Fingertips with Fujifilm

· 18.February.2020

My name is Fabrizio Grillo, I am 38 years old and I was born in Rome. About 18 years ago I was lucky enough to turn one of my passions into a job. I am an Italian Air Force Pilot and over the years I have managed to fly on different types of planes, currently I fly the C130J, a tactical transport aircraft.

The strong passion for photography came later, although I have the feeling that the word “image” somehow slept inside me. A few years ago, I was reading a book that asked to write a goal with a set time limit. I wrote: “participate and finish a photography course this year”. At the time I had an entry level Nikon given to me by my brother. A lesson of that course recommended a book to read that spoke about EVF: electronic viewfinder. This is where my curiosity for mirrorless cameras and for the Fujifilm world began. I started studying a lot and my first Fujifilm camera was a fantastic X-T1 graphite edition. Every time I used it my love for it and for photography increased. While using other cameras, I always had the negative feeling that I had a computer in my hands. This was the biggest obstacle between me and my passion for photography.

Fuji cameras are mind-blowing. As I was studying the exposure triangle, all I needed was right there on the dials and external keys that I had configured. In a short time, I realized that everything I needed to take in exactly what my eyes saw, the way they saw it, was there at reach of my fingertips.

I love street photography and to document the travel with my wife around the world. There is nothing better than having a camera in your hands that doesn’t force you to enter the menu every time to find the right setting to create the shot you want. Everything is there, reachable with just a touch, and I can change what I want, still looking inside the EVF, while my hands move like on a small piano.

During flight school, an Argentine instructor took me to the cockpit of the plane, blindfolded me and said, “turn on the radio and set the frequency” or “turn on the landing lights”. Without being able to see anything, with just my fingers, I had to find the right switch to set it properly. At first I did not understand how this could be useful to me, but over the years it has proved fundamental, both for work and photography!

This has been the same since the day I picked up my Fuji X-T1. At night or during street photography, with no time to look at the controls or enter the menu, all I had to do was touch the dials with my fingers, recognize them and rotate them: “clockwise to increase, counterclockwise to decrease” just like on the plane! Everything started to make sense and even my photographs took shape as I had always imagined them in my mind.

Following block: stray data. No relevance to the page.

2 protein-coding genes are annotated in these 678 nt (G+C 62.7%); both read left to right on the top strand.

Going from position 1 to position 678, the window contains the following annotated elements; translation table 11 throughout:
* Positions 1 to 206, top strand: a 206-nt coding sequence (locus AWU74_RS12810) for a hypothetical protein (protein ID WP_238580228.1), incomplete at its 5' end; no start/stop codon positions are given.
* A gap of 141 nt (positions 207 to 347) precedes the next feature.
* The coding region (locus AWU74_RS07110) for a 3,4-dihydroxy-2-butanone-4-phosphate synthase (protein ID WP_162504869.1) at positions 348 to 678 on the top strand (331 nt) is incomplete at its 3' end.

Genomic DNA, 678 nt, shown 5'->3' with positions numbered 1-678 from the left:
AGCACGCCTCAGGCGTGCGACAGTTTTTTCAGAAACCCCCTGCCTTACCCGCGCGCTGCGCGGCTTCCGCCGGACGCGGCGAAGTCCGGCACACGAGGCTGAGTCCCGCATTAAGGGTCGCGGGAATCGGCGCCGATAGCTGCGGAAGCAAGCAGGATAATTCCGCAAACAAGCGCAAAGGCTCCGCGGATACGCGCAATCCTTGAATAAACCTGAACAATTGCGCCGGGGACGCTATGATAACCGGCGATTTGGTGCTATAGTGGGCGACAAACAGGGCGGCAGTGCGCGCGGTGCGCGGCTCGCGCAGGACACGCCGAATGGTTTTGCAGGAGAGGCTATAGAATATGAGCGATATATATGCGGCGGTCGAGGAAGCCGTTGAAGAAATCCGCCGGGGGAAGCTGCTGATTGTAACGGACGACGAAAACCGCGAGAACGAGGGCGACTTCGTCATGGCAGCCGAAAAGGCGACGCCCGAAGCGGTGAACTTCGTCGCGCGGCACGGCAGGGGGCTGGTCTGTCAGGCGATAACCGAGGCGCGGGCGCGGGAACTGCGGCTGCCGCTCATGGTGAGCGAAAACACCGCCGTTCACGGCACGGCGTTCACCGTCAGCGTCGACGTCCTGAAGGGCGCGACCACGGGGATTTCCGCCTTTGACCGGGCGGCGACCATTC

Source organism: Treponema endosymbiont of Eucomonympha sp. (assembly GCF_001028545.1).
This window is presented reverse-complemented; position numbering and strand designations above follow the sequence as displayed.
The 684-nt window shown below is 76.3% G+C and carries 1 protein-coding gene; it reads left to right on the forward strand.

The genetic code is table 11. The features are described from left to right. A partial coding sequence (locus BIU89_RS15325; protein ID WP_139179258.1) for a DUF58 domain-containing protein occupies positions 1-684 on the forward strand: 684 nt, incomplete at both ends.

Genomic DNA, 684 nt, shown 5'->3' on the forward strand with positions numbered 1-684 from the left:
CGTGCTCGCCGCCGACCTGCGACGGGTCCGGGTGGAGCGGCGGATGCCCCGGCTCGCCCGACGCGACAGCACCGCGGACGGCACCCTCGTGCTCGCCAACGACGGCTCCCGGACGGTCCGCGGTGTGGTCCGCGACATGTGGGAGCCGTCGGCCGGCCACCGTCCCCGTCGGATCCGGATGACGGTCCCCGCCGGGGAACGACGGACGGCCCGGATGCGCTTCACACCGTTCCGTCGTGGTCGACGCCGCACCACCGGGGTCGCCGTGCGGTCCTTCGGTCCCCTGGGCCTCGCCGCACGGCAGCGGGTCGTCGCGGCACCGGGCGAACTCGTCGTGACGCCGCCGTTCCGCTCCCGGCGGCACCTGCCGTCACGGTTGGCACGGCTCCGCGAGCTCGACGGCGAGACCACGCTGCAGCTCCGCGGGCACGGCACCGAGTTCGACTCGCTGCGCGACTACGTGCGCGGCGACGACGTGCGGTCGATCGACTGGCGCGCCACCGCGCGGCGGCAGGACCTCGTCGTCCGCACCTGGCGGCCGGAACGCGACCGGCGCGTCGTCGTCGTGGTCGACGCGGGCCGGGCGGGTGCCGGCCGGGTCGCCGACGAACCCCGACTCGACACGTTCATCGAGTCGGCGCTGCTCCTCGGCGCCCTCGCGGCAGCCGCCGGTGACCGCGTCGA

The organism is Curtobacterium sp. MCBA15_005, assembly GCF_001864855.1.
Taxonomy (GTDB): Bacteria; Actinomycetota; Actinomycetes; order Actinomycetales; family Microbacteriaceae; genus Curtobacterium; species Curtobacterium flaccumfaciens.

Another useful thing that I use often are Fujifilm color profiles and the ability to create custom shooting settings in storable profiles. If in my head the shot works better in black and white, I touch the “Q” key, move the wheel with my right thumb to select the 4th profile (my modified Monochromatic + red filter) and I’m ready to shoot! The music really starts playing when I transfer the images to Capture One which recognizes the profile used in camera and shows it to me directly over the raw file without doing anything. Practically, the SOOC file ready for some small tweaks. All of this is magical. If we add that Fuji cameras are small and light and you can always carry them with you, the potential becomes infinite. For some years now I have been a lover of Fuji and I increasingly appreciate the great qualities of this system. I really enjoy switching genres of photography: street, travel, landscape, portrait.

I like to study and learn from photographers who shoot with Fuji whose style I admire, regardless of genre. I believe it is fundamental to improve until you create your own unique and recognizable style. I think the best way to grow is not to set limits for ourselves, especially at the beginning, so we can find the genre that best represents us, through which we can express our emotions.

Now I understand how important it is to go out with the camera having a purpose. It is incredibly important to set a goal before leaving the house; “today I want to be a seeker of: shadows, reflections, red color, hats, umbrellas, or a geometric shape”. The clearer our goal, the hungrier our eyes will be in search of the perfect shot. My father, who shoots with Fuji, one day told me: “I would like to go back to my hometown (Perugia) and walk along the places of my childhood that I remember fondly and create a photo album”.

Having a photographic project or something to work on for a few days or months is not just for professionals.

It is something that pushes our creativity out of the box, that makes us think about how we would like to take a shot without even having the camera in our hands. My experience with my father’s project has been inspiring.

The result may be a personal judgment, but if it brings back memories of beautiful emotions, then it is an excellent result. I include some photos from that day in these article.